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SQL Server Tips by Gama and Naughter Consulting



Because astronomical calculations can be done for dates outside of the date ranges of both “datetime” and “smalldatetime”, most of the XP_ASTRO functions use a different type of date time representation to provide for added flexibility. This in itself is an arbitrary design decision for this DLL. You might want to provide direct support for SQL date time data types in your XP’s, which manipulate date time data types as opposed to the approach used in XP_ASTRO, which is to first convert to an intermediate date representation. In normal astronomical calculations, a so-called “Julian Day” is used. This is the number of days (possibly including fractional parts of a day) since a certain point in time. This point in time was chosen to be 1 January -4712 (or 4713 BC / BCE). This arbitrary date was picked to ensure Julian Days for most events of historical or astronomical significance would always be positive.

XP_ASTRO_DATE2JULIAN takes one input parameter, which can be a “datetime” or “smalldatetime” and converts it to the Julian Day. As already discussed since both SQL date data types already are principally a count of days, it is relatively easy to convert to a Julian Day. To convert a “datetime” to a Julian day, the following code is used:

double dblJulian = JULIAN_1900 + pDT->dtdays + (pDT->dttime / ONE3HUNDREDSECONDS_IN_A_DAY);

The constant “JULIAN_1900” corresponds to the Julian Day for 1 January 1900 (2415020.5). The pointer variable pDT is the incoming parameter of type “DBDATETIME”, and the constant “ONE3HUNDREDSECONDS_IN_A_DAY” is the number of three hundreds of a second in one day (25,920,000.0 = 24 * 60 * 60 * 300). One quirk with the Julian Day is that by convention the Julian Day begins at midday, hence the reason for the “.5” in the “JULIAN_1900” constant.

To convert from a “smalldatetime” to a Julian Day, the following code is used:

double dblJulian = JULIAN_1900 + pDT->numdays + (pDT->nummins / MINUTES_IN_A_DAY);

The main difference between this code and the “datetime” code is that the time of day part is divided by 1440 (24 * 60).

The corollary XP to XP_ASTRO_DATE2JULIAN is XP_ASTRO_JULIAN2DATE and this performs the reverse operation i.e. convert from the Julian Day back to a “datetime” or “smalldatetime”. The code to handle the first conversion is:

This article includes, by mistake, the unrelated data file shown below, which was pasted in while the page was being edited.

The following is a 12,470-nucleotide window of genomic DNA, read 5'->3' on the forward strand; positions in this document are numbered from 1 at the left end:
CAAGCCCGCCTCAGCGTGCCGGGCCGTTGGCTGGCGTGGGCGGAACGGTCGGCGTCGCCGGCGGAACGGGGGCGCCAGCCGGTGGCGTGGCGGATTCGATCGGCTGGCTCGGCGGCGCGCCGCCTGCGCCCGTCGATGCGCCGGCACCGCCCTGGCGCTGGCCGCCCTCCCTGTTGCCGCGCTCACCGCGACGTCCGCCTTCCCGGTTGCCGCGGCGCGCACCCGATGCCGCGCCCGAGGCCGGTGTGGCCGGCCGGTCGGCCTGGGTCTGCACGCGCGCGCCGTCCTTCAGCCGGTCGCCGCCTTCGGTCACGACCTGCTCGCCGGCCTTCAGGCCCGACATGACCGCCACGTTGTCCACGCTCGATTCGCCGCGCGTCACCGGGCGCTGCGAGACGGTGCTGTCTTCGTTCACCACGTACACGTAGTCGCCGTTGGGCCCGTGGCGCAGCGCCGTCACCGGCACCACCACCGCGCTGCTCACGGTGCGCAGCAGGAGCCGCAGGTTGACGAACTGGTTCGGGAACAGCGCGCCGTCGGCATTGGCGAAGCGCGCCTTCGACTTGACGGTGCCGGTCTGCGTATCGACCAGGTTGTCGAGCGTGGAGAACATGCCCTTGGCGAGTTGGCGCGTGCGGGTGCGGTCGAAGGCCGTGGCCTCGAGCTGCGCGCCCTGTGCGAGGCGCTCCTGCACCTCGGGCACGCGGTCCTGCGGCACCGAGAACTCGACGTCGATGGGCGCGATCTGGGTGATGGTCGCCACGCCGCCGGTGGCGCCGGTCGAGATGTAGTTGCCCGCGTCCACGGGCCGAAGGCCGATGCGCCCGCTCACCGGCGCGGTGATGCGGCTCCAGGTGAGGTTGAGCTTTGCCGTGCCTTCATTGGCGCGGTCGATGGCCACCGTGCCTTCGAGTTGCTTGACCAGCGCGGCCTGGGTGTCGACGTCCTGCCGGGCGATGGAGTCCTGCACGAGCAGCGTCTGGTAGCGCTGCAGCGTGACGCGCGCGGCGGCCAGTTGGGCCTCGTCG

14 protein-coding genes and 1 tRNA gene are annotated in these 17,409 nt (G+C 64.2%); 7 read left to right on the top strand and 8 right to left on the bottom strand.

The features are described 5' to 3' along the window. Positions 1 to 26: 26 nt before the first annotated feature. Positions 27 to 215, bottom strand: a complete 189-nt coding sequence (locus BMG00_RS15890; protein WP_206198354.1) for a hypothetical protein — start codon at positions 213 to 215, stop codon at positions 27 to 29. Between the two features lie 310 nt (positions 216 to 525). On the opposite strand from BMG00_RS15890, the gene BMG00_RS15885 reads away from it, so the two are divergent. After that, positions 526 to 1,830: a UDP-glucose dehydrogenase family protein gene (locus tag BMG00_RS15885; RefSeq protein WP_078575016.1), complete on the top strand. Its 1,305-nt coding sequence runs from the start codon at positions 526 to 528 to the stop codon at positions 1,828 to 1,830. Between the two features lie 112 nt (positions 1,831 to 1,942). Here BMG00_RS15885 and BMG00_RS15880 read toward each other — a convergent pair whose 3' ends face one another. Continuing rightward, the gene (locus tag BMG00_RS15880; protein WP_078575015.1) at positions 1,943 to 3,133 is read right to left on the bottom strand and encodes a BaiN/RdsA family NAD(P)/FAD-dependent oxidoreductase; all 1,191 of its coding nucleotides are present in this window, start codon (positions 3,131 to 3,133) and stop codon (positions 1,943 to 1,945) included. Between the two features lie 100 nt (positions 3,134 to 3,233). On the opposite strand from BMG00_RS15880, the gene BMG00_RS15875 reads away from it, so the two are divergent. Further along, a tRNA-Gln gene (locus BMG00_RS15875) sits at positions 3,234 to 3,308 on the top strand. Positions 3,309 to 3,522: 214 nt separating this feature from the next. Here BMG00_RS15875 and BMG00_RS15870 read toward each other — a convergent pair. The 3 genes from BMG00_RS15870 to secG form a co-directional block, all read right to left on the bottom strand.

DT.dtdays = (DBINT) (*pdblJulian - JULIAN_1900);
double intDay;
double fractionalDay = modf(*pdblJulian + 0.5, &intDay);
DT.dttime = (ULONG) (fractionalDay * ONE3HUNDREDSECONDS_IN_A_DAY);

The “DT” variable will be returned to SQL Server following this code snippet as the output parameter using “CExtendedStoredProcedure::ParamSetOutput”.

The code to handle the second conversion is:

DT.numdays = (USHORT) (*pdblJulian - JULIAN_1900);
double intDay;
double fractionalDay = modf(*pdblJulian + 0.5, &intDay);
DT.nummins = (USHORT) (fractionalDay * MINUTES_IN_A_DAY);

The XP_ASTRO_JULIAN2DATE code also demonstrates how to directly access an XP’s parameters without needing to use the parameter conversion support in the XP++ framework. In this XP, to access the input parameter, which is the Julian Day, we can simply use the following code:

double* pdblJulian = (double*) m_pParameterData[JULIAN2DATE_JULIAN].m_pData;

You can use similar code in your XP’s if you want to avoid the overhead of using the parameter conversion support in XP++. Please note that you should be careful when using this as using this code for a string input parameter would mean that the parameter would not be NULL terminated and if you were to use the standard C string runtime functions (which expect a NULL terminated string), then you would end up causing an access violation. Also directly accessing a parameter only makes sense when the parameter can only be of one possible data type.

Hopefully these 2 XP’s should give you a firm understanding on how you can manipulate date time data types in your own XP’s. If you want to go beyond the functionality demonstrated here, then you will probably want to develop some classes to encapsulate date times or uses existing ones such as those provided by MFC or third party authors. For example to obtain the current day of the month for an incoming “datetime” variable you could use the “CAADate” class provided in the AA+ framework with the following code:

CAADate date(JULIAN_1900 + pDT->dtdays + (pDT->dttime / ONE3HUNDREDSECONDS_IN_A_DAY));
long nDay = date.Day();

The above book excerpt is from:

Super SQL Server Systems
Turbocharge Database Performance with C++ External Procedures

ISBN: 0-9761573-2-2
Joseph Gama, P. J. Naughter





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